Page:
Local coalition opposes natural gas pipeline

Friends of the Shenandoah Mountain, a coalition of organizations pushing for a new scenic area, is voicing concerns regarding the proposed Atlantic Coast Pipeline.

The planned 551-mile pipeline — the result of a partnership between Dominion Resources Inc., Duke Energy, Piedmont Natural Gas and AGL Resources — would start in West Virginia and extend down into North Carolina.

According to Dominion’s website, part of the pipeline’s purpose would be to provide “lower prices to heat and power.”

The pipeline has been a topic of discussion in the state because of potential impacts to the environment, specifically to the George Washington National Forest.

Since Dec. 11, the National Forest Service has been taking comments in regards to whether or not to allow Dominion permission to cross 12.6 miles of forest land.

That period was slated to end Jan. 9, but on Jan. 7, the forest service announced that it would be pushed back to Jan. 23.

Ken Landgraf, planning staff officer for the national forest, said the period was pushed back because a number of groups could not participate because the period was scheduled during the holiday season.

So far, Landgraf said the forest service has received more than 6,000 comments on the proposed pipeline.

“A lot of what we are hearing is just people concerned that we are even considering the process,” Landgraf said.

Friends of Shenandoah Mountain is primarily concerned that the route comes close to its plans for a national scenic area, said Thomas Jenkins, co-chair of Friends and owner of Shenandoah Bicycle Company.

Lynn Cameron, co-chair of Friends and vice president of the Virginia Wilderness Committee, said, “It just seems like a really poor place for a pipeline of that size.”

The reason for this, Cameron said, is because this area of the forest is “a scenic gateway” that provides access to popular trails as well as fishing and picnic areas.

According to Cameron, the location would also travel “through the Cow Knob Salamander habitat, which is a salamander found nowhere else on Earth.”

Jim Norvelle, director of Dominion Energy Communications, said that they had made an adjustment to the route in Augusta County “to avoid that habitat.”

The list contained concerns such as protecting historical sites such as George Camp and popular tourism attractions such as Ramsey Draft and Braley Pond.

All of the attractions are close to where the current pipeline proposal crosses the forest.

With the safety and environmental impacts, Jenkins said, “Those concerns are going to be there no matter what the route is.”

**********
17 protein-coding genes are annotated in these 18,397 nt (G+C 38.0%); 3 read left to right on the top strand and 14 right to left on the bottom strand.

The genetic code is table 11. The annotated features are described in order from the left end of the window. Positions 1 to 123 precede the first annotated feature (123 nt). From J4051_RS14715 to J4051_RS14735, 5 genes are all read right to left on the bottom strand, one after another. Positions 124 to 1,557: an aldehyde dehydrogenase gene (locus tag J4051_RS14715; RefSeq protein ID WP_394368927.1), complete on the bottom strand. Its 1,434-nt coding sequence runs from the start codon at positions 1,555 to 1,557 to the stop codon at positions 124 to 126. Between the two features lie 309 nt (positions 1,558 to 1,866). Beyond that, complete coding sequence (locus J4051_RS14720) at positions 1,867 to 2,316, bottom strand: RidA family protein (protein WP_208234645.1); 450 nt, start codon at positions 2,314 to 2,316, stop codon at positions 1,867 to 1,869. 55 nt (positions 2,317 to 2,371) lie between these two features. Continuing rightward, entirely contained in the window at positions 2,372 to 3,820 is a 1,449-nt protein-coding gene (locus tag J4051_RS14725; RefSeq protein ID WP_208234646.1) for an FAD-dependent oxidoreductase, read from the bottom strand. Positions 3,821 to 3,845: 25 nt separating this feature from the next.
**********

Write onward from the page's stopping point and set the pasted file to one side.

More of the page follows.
Norvelle said it is essentially an issue concerning routing.

“We are trying to find the best route with the least impact to the environment, historic and cultural resources,” Norvelle said.

Despite the discussions and concerns over routing, the pipeline is projected to be an economic boom for Virginia.

Chmura Economics and Analytics estimated in a September 2014 report that the pipeline could bring $1.42 billion in “economic activity” to Virginia.

The report also noted that the pipeline would result in nearly 8,800 jobs as well as more than $14 million is tax revenue.

According to Dominion’s website, the pipeline would be in service late in 2018, with the surveying efforts running through June of this year.

The survey efforts by Dominion would work to provide the national forest data on the pipeline’s environmental impact.

Dominion and its partners will only be able to proceed with the project provided the forest service approves the survey and subsequent data.

Analysis of potential survey data, Landgraf said, would give the forest service “a better idea of what might be affected [by the pipeline].”

Landgraf estimated that a decision as to whether or not to allow surveying could come by the end of February.

“We don’t really have a time projected on when we will be making that decision,” Landgraf added.

Norvelle said that Dominion is confident that it will find a solution with the forest service concerning the pipeline’s route.

Jenkins, Cameron and Friends of Shenandoah Mountain are encouraging area residents and organizations to voice their opinions.

“We are speaking to different groups, through social media and just trying to get the word out … and help them realize the potential impact of [the pipeline],” Jenkins said.

Contact staff writer Kevin Green at 540-465-5137 ext. 155, or kgreen@nvdaily.com